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金閣寺(鹿苑寺) Kinkaku-ji Temple

  • Temples / Shrines / Cathedrals
  • Arashiyama/Kinkakuji/Uzumasa
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  • Price RangeAdult 400 (JPY)
    300 (JPY)
  • ClosedOpen Every Day

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Maps are rarely carried out with accessing from mainland China.

1 Kinkakujicho, Kita-ku, Kyoto-shi, Kyoto 603-8361, Japan
  • Temples / Shrines / Cathedrals
Opening Hours
Open Every Day
Price Range
Adult 400 (JPY)
300 (JPY)
Date of post:2016/08/16

Prepare your visit to the Kinkakuji temple

  • Temple / Shrine

The Golden Pavilion ("Kinkaku" in Japanese), a monument honoring Buddha’s relics is the most famous temple’s premises.
The second and third tiers of it are coated and gilded with real gold leaves, which amounts to 200,000 gold leaves of about 100 square centimeters big each.
A common question is why was the first tier not coated with gold leaves?
You can find the answer in the Japanese way of thinking of "wabi sabi"meaning "beauty through a sense of austerity and antiquity" in Japanese.
Each of the three tiers features a special architectural style. The first floor uses the aristocratic style, the second floor uses the warrior style and the third floor uses a Chinese Zen Buddhist style.

Located in the northern corner of Kyoto city and 30 to 40 minutes ride by bus from the city center, the temple has a huge parking lot and allows wheelchair accessible vans to stop near by the entrance.
But the paths from the entrance to the golden pavilion are laid with gravel.
This may require techniques to push a wheelchair through them smoothly.

The temple has a unique admission tickets with "kanji" characters (the adopted logo-graphic Chinese characters that are used in the modern Japanese writing) written on pieces of white paper with a writing brush, which refer to the name and place of the temple, and the wish for good fortune and family’s safety.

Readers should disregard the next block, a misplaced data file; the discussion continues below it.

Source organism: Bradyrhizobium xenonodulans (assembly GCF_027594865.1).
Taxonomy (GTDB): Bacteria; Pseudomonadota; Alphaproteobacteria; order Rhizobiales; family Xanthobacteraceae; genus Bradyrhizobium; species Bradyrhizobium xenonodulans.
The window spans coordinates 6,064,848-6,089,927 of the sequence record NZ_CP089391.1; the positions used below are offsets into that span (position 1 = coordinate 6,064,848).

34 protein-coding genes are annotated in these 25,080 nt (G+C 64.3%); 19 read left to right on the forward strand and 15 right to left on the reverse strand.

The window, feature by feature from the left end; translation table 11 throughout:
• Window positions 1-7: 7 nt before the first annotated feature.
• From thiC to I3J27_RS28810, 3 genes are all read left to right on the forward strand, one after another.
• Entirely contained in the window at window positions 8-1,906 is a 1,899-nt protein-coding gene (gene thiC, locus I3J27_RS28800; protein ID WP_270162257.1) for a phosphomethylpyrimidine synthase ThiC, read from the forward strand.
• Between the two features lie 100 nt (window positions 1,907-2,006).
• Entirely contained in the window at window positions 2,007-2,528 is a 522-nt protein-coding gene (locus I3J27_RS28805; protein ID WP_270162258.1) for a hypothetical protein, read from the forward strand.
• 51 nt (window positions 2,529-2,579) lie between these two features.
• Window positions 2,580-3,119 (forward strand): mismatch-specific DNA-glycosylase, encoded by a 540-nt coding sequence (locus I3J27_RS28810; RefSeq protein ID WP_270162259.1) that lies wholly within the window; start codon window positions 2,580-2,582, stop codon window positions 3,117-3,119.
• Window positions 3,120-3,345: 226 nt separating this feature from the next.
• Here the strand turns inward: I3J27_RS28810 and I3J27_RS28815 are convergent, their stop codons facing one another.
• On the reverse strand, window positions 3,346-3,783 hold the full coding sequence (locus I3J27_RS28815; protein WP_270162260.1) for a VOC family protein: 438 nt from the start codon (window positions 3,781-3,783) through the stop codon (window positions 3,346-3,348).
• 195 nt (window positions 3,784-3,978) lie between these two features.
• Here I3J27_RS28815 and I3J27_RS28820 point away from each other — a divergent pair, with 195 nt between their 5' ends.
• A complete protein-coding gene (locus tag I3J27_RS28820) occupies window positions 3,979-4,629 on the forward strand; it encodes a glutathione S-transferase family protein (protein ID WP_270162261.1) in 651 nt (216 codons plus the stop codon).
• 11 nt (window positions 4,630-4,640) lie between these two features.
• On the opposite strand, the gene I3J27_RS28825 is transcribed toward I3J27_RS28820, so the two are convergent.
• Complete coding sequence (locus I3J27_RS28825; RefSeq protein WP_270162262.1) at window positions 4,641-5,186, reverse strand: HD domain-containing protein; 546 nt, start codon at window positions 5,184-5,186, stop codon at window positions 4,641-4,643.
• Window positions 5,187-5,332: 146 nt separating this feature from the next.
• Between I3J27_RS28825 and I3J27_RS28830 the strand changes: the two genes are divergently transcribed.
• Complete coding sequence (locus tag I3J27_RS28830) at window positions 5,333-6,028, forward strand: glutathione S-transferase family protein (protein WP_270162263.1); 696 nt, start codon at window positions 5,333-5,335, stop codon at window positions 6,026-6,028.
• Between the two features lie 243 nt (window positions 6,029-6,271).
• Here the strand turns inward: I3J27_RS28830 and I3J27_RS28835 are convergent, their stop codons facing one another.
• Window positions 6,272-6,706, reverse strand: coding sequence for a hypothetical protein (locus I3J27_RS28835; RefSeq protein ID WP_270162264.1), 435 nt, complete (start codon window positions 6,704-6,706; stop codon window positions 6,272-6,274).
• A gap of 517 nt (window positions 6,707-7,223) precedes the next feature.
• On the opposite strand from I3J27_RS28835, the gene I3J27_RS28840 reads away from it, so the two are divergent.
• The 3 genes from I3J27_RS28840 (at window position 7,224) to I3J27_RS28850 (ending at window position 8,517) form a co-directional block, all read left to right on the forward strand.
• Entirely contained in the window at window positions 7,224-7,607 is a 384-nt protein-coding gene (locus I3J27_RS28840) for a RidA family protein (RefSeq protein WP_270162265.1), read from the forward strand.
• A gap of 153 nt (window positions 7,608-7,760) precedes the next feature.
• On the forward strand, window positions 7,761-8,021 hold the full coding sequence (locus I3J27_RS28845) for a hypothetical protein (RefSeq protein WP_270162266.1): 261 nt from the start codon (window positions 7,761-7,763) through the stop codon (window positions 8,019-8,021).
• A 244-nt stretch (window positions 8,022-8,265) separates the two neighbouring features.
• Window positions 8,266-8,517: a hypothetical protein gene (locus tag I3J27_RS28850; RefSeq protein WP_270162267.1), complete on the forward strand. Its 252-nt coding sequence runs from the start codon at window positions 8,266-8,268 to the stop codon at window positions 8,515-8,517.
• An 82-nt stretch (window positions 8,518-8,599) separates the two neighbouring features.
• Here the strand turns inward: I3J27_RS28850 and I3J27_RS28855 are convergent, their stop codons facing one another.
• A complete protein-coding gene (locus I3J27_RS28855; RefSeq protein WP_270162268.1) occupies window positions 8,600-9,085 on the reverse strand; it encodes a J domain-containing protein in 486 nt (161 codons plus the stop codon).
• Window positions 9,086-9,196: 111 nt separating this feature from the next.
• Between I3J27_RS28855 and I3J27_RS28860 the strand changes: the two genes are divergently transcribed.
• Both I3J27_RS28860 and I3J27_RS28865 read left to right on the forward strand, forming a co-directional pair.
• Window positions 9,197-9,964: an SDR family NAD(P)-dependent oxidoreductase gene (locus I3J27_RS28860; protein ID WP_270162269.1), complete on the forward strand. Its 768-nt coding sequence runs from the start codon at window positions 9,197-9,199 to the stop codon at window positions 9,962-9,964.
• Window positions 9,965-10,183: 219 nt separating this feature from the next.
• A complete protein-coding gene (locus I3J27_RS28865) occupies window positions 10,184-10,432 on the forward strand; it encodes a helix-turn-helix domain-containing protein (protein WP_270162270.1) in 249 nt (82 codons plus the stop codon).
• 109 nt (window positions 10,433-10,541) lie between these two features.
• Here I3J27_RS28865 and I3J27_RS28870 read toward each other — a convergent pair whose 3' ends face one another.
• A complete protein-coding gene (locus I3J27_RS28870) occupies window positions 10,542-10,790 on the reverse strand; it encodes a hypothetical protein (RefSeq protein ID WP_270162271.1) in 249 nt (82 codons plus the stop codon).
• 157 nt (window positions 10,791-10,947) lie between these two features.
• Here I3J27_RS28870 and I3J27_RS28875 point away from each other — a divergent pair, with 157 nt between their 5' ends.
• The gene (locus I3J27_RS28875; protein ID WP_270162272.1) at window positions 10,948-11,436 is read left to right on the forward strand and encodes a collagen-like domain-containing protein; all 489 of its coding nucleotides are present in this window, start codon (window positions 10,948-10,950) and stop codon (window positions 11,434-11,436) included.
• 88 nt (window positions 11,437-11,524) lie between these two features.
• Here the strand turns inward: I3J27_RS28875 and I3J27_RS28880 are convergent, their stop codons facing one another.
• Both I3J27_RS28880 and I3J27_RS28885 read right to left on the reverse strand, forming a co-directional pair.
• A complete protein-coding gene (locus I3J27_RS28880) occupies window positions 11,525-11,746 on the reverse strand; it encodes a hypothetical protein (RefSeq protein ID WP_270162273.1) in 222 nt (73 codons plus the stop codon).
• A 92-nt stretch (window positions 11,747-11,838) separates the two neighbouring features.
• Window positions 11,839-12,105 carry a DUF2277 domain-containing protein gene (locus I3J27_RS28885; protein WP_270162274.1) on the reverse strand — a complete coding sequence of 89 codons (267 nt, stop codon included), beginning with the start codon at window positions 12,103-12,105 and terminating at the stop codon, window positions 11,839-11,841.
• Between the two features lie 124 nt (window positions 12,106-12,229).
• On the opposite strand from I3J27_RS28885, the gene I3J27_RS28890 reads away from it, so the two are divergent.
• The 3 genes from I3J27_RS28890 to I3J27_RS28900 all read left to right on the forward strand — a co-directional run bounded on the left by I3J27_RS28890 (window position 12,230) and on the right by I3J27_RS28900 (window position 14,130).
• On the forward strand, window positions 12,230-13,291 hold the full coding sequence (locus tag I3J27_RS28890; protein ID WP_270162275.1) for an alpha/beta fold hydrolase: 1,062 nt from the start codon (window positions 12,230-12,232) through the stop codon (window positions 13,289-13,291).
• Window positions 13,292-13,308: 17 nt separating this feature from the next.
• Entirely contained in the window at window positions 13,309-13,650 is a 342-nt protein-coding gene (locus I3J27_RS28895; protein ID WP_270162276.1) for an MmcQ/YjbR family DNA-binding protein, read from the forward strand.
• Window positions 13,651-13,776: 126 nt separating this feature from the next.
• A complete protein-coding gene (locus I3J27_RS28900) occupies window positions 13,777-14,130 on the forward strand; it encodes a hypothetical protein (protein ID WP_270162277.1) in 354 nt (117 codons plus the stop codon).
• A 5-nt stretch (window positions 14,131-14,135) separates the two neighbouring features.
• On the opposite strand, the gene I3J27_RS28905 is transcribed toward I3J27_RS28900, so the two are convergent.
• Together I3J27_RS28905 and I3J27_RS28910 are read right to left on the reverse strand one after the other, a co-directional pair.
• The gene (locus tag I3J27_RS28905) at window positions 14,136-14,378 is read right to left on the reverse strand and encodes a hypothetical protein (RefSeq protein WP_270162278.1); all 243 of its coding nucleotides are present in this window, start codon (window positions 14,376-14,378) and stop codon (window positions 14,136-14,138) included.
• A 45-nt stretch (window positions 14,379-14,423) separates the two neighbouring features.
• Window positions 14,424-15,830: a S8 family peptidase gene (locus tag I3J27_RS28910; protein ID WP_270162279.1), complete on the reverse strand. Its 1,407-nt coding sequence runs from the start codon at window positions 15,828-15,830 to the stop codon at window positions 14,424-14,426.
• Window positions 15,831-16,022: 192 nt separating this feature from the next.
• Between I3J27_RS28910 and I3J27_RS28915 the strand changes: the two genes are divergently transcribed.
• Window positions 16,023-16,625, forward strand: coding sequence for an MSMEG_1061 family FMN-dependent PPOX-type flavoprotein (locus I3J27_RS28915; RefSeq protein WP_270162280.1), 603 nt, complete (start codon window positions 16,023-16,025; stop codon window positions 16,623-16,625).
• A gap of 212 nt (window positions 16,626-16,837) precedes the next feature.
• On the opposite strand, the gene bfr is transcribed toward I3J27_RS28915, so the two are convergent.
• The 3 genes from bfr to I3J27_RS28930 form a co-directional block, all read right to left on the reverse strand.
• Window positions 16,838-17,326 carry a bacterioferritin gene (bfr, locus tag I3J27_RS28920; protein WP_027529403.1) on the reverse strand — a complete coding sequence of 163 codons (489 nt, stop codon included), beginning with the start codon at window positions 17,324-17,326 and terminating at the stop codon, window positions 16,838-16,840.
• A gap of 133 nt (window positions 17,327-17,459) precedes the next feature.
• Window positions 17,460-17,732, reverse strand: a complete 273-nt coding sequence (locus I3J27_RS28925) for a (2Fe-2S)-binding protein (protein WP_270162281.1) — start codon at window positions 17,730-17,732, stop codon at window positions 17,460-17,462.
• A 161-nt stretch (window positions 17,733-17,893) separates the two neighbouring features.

Kinkakuji (the temple of Golden Pavilion) gathers as many tourists as Kiyomizudera (the Buddhist temple located in eastern Kyoto).
Therefore, it is better to visit it early in the morning, maybe around 8:45am to avoid being in a rush of tourists.
There is a halal restaurant near the temple that also offers vegetraian food.

Admission fees: 400 JPY for adults, 300 JPY for junior high school students
Parking fees: 1,000 JPY an hour for a car, and 500 JPY an hour for a taxi.

Date of post:2015/04/23

Visiting the temple of the gorgeous Golden Pavilion

  • Historic / Cultural Experiences
  • Special Recommendations

You may be excited on the way to the gate with the expectation to see the famous World Heritage. But you have to be careful. On the left side of the entrance path, which leads to the gate, there is a garden. The moss is very beautiful and, especially in autumn, red-colored maple leaves look nice. After passing the entrance, you will gasp in surprise because the building shining in golden color is just in front of you. Going to the left, there is a space in front of the pond, which separates you and the Golden Pavilion. This is the first and the best place to take pictures. Don’t forget to take enough pictures here.

The temple used to be a country villa of a shogun, Yoshimitsu ASHIKAGA, and after his death, his son made it a Zen temple according to his will.

The Pavilion was constructed in three styles. The ground floor is made in an aristocratic style, the first floor in a samurai style and the second floor in a Zen Buddhist style. This Pavilion represents the 14th century’s Kitayama culture.

In 1950, a studying monk set fire to the Golden Pavilion because he was jealous of the beauty of it and it was lost. The psychology of the monk and other details are described in the novel “Kinkakuji” written by Yukio MISHIMA. The building was reconstructed in 1955 and decorated with gold foil. The Golden Pavilion was reborn just like the phoenix on the top its roof.